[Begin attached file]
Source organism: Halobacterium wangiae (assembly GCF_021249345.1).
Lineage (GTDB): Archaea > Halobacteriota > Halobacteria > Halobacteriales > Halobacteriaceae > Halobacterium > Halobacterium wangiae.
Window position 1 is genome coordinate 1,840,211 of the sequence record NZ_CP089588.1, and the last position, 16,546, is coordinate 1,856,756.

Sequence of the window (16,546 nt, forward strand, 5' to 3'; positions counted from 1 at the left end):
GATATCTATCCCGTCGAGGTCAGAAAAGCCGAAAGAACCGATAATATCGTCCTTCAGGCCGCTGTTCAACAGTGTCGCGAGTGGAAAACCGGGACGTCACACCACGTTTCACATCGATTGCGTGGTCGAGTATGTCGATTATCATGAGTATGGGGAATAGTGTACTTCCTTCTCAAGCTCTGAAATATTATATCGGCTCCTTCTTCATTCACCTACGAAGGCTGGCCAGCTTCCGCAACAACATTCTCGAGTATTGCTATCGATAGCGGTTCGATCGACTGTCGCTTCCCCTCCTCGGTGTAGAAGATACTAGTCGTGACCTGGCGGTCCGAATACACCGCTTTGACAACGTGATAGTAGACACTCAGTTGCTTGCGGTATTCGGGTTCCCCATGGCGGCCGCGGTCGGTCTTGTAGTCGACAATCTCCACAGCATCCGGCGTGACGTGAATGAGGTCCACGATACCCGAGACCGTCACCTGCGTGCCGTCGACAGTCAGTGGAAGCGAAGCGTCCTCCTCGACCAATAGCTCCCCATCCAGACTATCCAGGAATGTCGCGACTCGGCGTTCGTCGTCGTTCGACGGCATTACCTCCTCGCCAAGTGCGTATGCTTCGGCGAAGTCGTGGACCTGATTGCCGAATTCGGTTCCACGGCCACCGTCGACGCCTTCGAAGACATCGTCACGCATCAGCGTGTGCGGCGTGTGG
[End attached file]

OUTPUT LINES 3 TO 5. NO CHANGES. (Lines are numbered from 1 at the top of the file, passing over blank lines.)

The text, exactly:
Window position 1 is genome coordinate 1,840,211 of the sequence record NZ_CP089588.1, and the last position, 16,546, is coordinate 1,856,756.

Sequence of the window (16,546 nt, forward strand, 5' to 3'; positions counted from 1 at the left end):
GATATCTATCCCGTCGAGGTCAGAAAAGCCGAAAGAACCGATAATATCGTCCTTCAGGCCGCTGTTCAACAGTGTCGCGAGTGGAAAACCGGGACGTCACACCACGTTTCACATCGATTGCGTGGTCGAGTATGTCGATTATCATGAGTATGGGGAATAGTGTACTTCCTTCTCAAGCTCTGAAATATTATATCGGCTCCTTCTTCATTCACCTACGAAGGCTGGCCAGCTTCCGCAACAACATTCTCGAGTATTGCTATCGATAGCGGTTCGATCGACTGTCGCTTCCCCTCCTCGGTGTAGAAGATACTAGTCGTGACCTGGCGGTCCGAATACACCGCTTTGACAACGTGATAGTAGACACTCAGTTGCTTGCGGTATTCGGGTTCCCCATGGCGGCCGCGGTCGGTCTTGTAGTCGACAATCTCCACAGCATCCGGCGTGACGTGAATGAGGTCCACGATACCCGAGACCGTCACCTGCGTGCCGTCGACAGTCAGTGGAAGCGAAGCGTCCTCCTCGACCAATAGCTCCCCATCCAGACTATCCAGGAATGTCGCGACTCGGCGTTCGTCGTCGTTCGACGGCATTACCTCCTCGCCAAGTGCGTATGCTTCGGCGAAGTCGTGGACCTGATTGCCGAATTCGGTTCCACGGCCACCGTCGACGCCTTCGAAGACATCGTCACGCATCAGCGTGTGCGGCGTGTGG